TTE: 

Transthoracic echocardiography

Declarations

Availability of data and materials

Data sharing is not applicable to this article as no datasets were generated or analyzed during the current study.

Authors’ contributions

All the authors contributed equally. All authors read and approved the final manuscript.

Ethics approval and consent to participate

Not applicable.

Consent for publication

Not applicable.

Competing interests

The authors declare that they have no competing interests.

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Authors’ Affiliations

(1)
Department of Clinical, Surgical, Diagnostic and Paediatric Sciences, Anaesthesia, Intensive Care and Pain Therapy Unit, University of Pavia, Pavia, Italy
(2)
Emergency Department, Anaesthesia and Intensive Care Unit, Fondazione IRCCS Policlinico S. Matteo, Pavia, Italy
(3)
Department of Cardiology, Clinical Hospital Center Zemun, Belgrade, Serbia
(4)
Faculty of Medicine, University of Belgrade, Belgrade, Serbia
(5)
University of Medicine and Pharmacy “Carol Davila” – Euroecolab Emergency Institute of Cardiovascular Diseases “Prof. Dr. C. C. Iliescu”, Bucharest, Romania
(6)
Cardiac Anesthesia and Intensive Care, Cardiocentro Ticino, Lugano, Switzerland

References

  1. Bergmann I, Buttner B, Teut E, Jacobshagen C, Hinz J, Quintel M, Mansur A, Roessler M. Pre-hospital transthoracic echocardiography for early identification of non-ST-elevation myocardial infarction in patients with acute coronary syndrome. Crit Care. 2018;22(1):29.View ArticleGoogle Scholar
  2. Neskovic AN, Hagendorff A, Lancellotti P, Guarracino F, Varga A, Cosyns B, Flachskampf FA, Popescu BA, Gargani L, Zamorano JL. Emergency echocardiography: the European association of cardiovascular imaging recommendations. Eur Heart J Cardiovasc Imaging. 2013;14(1):1–11.View ArticleGoogle Scholar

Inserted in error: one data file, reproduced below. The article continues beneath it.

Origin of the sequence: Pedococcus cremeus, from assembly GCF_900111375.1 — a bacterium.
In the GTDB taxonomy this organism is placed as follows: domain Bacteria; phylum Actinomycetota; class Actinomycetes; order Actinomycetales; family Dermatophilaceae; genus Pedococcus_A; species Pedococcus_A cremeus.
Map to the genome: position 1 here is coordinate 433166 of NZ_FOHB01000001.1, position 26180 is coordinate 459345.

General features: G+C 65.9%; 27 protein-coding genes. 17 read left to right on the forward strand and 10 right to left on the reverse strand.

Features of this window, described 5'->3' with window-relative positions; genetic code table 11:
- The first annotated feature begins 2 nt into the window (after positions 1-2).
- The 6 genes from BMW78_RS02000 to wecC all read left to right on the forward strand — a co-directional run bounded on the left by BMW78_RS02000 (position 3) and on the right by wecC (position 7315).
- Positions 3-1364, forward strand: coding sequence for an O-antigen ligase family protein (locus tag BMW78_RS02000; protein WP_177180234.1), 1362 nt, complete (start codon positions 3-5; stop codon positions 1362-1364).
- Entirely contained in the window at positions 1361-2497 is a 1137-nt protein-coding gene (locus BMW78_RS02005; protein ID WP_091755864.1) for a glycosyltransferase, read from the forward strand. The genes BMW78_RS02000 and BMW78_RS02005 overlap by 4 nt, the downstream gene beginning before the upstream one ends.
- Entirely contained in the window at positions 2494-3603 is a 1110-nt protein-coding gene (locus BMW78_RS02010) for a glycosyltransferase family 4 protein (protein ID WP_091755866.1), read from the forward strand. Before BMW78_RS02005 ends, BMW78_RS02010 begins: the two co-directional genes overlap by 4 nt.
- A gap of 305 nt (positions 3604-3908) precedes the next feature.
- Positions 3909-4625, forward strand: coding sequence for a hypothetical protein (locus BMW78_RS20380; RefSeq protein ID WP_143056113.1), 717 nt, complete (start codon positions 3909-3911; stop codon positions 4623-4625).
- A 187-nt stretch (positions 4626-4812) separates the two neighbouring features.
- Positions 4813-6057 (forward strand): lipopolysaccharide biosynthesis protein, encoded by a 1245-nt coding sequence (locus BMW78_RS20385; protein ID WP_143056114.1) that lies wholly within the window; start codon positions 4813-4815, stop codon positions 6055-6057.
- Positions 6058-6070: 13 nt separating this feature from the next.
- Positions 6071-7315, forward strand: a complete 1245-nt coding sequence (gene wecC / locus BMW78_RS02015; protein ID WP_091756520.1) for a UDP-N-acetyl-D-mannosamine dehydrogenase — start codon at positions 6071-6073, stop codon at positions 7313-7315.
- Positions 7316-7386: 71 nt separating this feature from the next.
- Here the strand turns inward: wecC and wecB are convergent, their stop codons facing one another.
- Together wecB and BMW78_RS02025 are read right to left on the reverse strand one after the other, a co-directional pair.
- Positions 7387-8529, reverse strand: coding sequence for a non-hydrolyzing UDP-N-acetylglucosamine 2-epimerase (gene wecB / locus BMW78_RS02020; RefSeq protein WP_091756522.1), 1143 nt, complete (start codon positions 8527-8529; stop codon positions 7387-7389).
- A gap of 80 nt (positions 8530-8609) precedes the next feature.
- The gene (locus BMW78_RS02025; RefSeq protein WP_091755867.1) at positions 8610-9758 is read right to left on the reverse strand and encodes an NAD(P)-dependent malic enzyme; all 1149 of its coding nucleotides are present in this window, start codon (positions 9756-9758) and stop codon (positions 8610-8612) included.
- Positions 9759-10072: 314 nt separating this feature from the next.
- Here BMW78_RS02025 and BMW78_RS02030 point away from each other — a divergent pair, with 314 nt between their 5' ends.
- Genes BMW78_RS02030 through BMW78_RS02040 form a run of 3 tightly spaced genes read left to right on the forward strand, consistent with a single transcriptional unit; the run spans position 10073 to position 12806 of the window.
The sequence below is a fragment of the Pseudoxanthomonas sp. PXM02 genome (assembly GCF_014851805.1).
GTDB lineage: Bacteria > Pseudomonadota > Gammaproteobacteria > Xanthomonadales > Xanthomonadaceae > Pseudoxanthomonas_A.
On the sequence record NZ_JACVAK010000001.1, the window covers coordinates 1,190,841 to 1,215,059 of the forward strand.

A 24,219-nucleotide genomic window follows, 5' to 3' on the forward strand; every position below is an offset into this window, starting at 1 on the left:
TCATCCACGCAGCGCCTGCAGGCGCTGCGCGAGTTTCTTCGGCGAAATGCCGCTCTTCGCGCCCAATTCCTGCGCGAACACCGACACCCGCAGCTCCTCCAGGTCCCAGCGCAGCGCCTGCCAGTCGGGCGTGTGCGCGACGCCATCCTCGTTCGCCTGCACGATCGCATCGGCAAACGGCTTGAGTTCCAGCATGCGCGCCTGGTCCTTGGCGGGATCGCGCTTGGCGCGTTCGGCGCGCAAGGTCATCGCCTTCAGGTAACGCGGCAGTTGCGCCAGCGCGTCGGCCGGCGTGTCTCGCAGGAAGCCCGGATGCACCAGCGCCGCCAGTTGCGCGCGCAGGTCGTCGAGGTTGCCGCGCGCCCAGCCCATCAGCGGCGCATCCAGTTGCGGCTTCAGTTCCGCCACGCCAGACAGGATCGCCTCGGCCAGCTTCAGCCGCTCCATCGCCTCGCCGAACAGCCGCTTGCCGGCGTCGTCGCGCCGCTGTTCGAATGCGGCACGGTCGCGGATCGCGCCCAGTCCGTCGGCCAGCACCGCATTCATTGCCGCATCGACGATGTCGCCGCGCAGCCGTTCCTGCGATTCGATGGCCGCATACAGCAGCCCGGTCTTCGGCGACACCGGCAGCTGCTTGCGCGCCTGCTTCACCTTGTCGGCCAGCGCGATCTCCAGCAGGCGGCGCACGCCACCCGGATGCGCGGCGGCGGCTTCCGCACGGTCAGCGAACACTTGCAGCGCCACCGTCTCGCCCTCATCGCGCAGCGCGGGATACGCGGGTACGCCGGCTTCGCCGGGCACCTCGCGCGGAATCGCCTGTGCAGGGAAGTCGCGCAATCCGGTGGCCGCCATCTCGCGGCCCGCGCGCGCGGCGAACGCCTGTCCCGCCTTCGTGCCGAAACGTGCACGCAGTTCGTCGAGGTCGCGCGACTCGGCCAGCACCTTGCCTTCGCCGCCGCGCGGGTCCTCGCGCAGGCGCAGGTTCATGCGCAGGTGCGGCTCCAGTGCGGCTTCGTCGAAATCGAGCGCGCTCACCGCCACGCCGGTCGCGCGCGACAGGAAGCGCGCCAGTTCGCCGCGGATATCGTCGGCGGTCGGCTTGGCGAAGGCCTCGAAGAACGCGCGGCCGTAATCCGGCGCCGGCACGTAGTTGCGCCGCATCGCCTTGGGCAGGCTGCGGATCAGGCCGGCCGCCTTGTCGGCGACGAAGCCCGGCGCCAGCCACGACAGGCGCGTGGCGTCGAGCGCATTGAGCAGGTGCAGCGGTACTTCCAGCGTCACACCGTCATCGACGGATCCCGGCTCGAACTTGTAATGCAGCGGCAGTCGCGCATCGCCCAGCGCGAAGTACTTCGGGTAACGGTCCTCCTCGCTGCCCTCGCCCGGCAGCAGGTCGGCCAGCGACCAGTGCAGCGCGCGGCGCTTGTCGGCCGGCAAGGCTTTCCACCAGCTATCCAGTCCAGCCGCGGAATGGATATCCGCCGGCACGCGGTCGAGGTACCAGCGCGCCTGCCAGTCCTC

3. Via G, Hussain A, Wells M, Reardon R, ElBarbary M, Noble VE, Tsung JW, Neskovic AN, Price S, Oren-Grinberg A, et al. International evidence-based recommendations for focused cardiac ultrasound. J Am Soc Echocardiogr. 2014;27(7):683 e681–683 e633.View ArticleGoogle Scholar
  4. Labovitz AJ, Noble VE, Bierig M, Goldstein SA, Jones R, Kort S, Porter TR, Spencer KT, Tayal VS, Wei K. Focused cardiac ultrasound in the emergent setting: a consensus statement of the American Society of Echocardiography and American College of Emergency Physicians. J Am Soc Echocardiogr. 2010;23(12):1225–30.View ArticleGoogle Scholar
  5. Roffi M, Patrono C, Collet JP, Mueller C, Valgimigli M, Andreotti F, Bax JJ, Borger MA, Brotons C, Chew DP, et al. 2015 ESC Guidelines for the management of acute coronary syndromes in patients presenting without persistent ST-segment elevation: Task Force for the Management of Acute Coronary Syndromes in Patients Presenting without Persistent ST-Segment Elevation of the European Society of Cardiology (ESC). Eur Heart J. 2016;37(3):267–315.View ArticleGoogle Scholar

Copyright

© The Author(s). 2018